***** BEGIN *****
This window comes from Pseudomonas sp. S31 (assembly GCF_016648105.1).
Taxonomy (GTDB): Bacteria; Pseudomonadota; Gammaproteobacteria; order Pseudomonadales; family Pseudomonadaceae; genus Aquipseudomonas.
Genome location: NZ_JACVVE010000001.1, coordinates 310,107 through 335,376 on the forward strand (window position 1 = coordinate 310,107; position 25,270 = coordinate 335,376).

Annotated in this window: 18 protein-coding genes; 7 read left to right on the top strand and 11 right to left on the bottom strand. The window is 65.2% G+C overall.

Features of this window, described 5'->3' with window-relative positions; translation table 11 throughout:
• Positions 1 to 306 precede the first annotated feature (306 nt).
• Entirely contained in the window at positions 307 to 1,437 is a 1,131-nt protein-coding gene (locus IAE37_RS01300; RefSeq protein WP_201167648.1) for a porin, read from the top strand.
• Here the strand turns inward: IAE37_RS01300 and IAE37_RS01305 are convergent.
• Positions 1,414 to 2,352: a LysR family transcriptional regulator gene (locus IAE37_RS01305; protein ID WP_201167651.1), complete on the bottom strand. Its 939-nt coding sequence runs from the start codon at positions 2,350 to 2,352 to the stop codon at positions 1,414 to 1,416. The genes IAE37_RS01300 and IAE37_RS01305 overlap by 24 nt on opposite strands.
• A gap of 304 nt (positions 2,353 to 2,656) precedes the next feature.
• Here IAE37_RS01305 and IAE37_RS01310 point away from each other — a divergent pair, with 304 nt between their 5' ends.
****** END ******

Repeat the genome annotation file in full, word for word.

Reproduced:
This window comes from Pseudomonas sp. S31 (assembly GCF_016648105.1).
Taxonomy (GTDB): Bacteria; Pseudomonadota; Gammaproteobacteria; order Pseudomonadales; family Pseudomonadaceae; genus Aquipseudomonas.
Genome location: NZ_JACVVE010000001.1, coordinates 310,107 through 335,376 on the forward strand (window position 1 = coordinate 310,107; position 25,270 = coordinate 335,376).

Annotated in this window: 18 protein-coding genes; 7 read left to right on the top strand and 11 right to left on the bottom strand. The window is 65.2% G+C overall.

Features of this window, described 5'->3' with window-relative positions; translation table 11 throughout:
• Positions 1 to 306 precede the first annotated feature (306 nt).
• Entirely contained in the window at positions 307 to 1,437 is a 1,131-nt protein-coding gene (locus IAE37_RS01300; RefSeq protein WP_201167648.1) for a porin, read from the top strand.
• Here the strand turns inward: IAE37_RS01300 and IAE37_RS01305 are convergent.
• Positions 1,414 to 2,352: a LysR family transcriptional regulator gene (locus IAE37_RS01305; protein ID WP_201167651.1), complete on the bottom strand. Its 939-nt coding sequence runs from the start codon at positions 2,350 to 2,352 to the stop codon at positions 1,414 to 1,416. The genes IAE37_RS01300 and IAE37_RS01305 overlap by 24 nt on opposite strands.
• A gap of 304 nt (positions 2,353 to 2,656) precedes the next feature.
• Here IAE37_RS01305 and IAE37_RS01310 point away from each other — a divergent pair, with 304 nt between their 5' ends.